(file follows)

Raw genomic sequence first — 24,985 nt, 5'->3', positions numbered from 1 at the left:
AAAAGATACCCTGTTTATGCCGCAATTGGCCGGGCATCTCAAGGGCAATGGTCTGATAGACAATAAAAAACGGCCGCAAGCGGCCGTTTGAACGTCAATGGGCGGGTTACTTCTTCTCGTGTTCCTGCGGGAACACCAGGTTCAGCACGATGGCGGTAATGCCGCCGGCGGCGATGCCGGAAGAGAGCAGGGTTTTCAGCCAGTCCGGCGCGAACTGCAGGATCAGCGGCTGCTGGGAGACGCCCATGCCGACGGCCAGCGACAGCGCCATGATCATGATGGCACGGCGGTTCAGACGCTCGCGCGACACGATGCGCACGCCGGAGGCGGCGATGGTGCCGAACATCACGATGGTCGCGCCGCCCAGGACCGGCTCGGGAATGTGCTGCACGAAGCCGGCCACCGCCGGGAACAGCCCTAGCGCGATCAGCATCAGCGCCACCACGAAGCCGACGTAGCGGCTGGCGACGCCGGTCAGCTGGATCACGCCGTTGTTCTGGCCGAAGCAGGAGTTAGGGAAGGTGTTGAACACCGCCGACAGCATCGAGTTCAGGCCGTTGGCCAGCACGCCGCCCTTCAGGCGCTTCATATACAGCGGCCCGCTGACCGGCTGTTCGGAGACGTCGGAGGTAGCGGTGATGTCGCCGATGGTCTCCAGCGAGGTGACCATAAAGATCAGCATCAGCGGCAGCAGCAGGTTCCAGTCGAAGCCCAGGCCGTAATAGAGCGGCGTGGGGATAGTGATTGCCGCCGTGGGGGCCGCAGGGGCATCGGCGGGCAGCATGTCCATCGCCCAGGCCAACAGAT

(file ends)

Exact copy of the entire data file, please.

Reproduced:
Raw genomic sequence first — 24,985 nt, 5'->3', positions numbered from 1 at the left:
AAAAGATACCCTGTTTATGCCGCAATTGGCCGGGCATCTCAAGGGCAATGGTCTGATAGACAATAAAAAACGGCCGCAAGCGGCCGTTTGAACGTCAATGGGCGGGTTACTTCTTCTCGTGTTCCTGCGGGAACACCAGGTTCAGCACGATGGCGGTAATGCCGCCGGCGGCGATGCCGGAAGAGAGCAGGGTTTTCAGCCAGTCCGGCGCGAACTGCAGGATCAGCGGCTGCTGGGAGACGCCCATGCCGACGGCCAGCGACAGCGCCATGATCATGATGGCACGGCGGTTCAGACGCTCGCGCGACACGATGCGCACGCCGGAGGCGGCGATGGTGCCGAACATCACGATGGTCGCGCCGCCCAGGACCGGCTCGGGAATGTGCTGCACGAAGCCGGCCACCGCCGGGAACAGCCCTAGCGCGATCAGCATCAGCGCCACCACGAAGCCGACGTAGCGGCTGGCGACGCCGGTCAGCTGGATCACGCCGTTGTTCTGGCCGAAGCAGGAGTTAGGGAAGGTGTTGAACACCGCCGACAGCATCGAGTTCAGGCCGTTGGCCAGCACGCCGCCCTTCAGGCGCTTCATATACAGCGGCCCGCTGACCGGCTGTTCGGAGACGTCGGAGGTAGCGGTGATGTCGCCGATGGTCTCCAGCGAGGTGACCATAAAGATCAGCATCAGCGGCAGCAGCAGGTTCCAGTCGAAGCCCAGGCCGTAATAGAGCGGCGTGGGGATAGTGATTGCCGCCGTGGGGGCCGCAGGGGCATCGGCGGGCAGCATGTCCATCGCCCAGGCCAACAGAT